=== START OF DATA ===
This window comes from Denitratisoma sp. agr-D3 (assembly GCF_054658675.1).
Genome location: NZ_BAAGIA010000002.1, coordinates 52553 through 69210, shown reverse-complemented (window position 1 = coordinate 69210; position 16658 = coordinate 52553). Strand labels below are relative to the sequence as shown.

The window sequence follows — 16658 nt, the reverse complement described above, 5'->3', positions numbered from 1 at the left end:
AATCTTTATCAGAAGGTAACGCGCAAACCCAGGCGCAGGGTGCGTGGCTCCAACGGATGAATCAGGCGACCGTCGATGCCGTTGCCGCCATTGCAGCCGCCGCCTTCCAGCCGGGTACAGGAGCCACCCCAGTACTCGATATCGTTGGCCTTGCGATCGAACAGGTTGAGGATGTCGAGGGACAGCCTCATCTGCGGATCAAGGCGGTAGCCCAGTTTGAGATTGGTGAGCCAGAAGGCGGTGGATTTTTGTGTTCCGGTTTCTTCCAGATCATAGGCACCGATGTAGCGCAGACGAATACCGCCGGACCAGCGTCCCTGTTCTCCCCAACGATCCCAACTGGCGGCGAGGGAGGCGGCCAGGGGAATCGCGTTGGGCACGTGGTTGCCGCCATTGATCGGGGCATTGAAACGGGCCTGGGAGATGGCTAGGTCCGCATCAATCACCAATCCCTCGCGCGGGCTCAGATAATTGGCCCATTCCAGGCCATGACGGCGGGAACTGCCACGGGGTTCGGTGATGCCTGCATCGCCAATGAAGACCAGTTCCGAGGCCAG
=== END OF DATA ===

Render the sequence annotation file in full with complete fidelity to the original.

This window comes from Denitratisoma sp. agr-D3 (assembly GCF_054658675.1).
Genome location: NZ_BAAGIA010000002.1, coordinates 52553 through 69210, shown reverse-complemented (window position 1 = coordinate 69210; position 16658 = coordinate 52553). Strand labels below are relative to the sequence as shown.

The window sequence follows — 16658 nt, the reverse complement described above, 5'->3', positions numbered from 1 at the left end:
AATCTTTATCAGAAGGTAACGCGCAAACCCAGGCGCAGGGTGCGTGGCTCCAACGGATGAATCAGGCGACCGTCGATGCCGTTGCCGCCATTGCAGCCGCCGCCTTCCAGCCGGGTACAGGAGCCACCCCAGTACTCGATATCGTTGGCCTTGCGATCGAACAGGTTGAGGATGTCGAGGGACAGCCTCATCTGCGGATCAAGGCGGTAGCCCAGTTTGAGATTGGTGAGCCAGAAGGCGGTGGATTTTTGTGTTCCGGTTTCTTCCAGATCATAGGCACCGATGTAGCGCAGACGAATACCGCCGGACCAGCGTCCCTGTTCTCCCCAACGATCCCAACTGGCGGCGAGGGAGGCGGCCAGGGGAATCGCGTTGGGCACGTGGTTGCCGCCATTGATCGGGGCATTGAAACGGGCCTGGGAGATGGCTAGGTCCGCATCAATCACCAATCCCTCGCGCGGGCTCAGATAATTGGCCCATTCCAGGCCATGACGGCGGGAACTGCCACGGGGTTCGGTGATGCCTGCATCGCCAATGAAGACCAGTTCCGAGGCCAG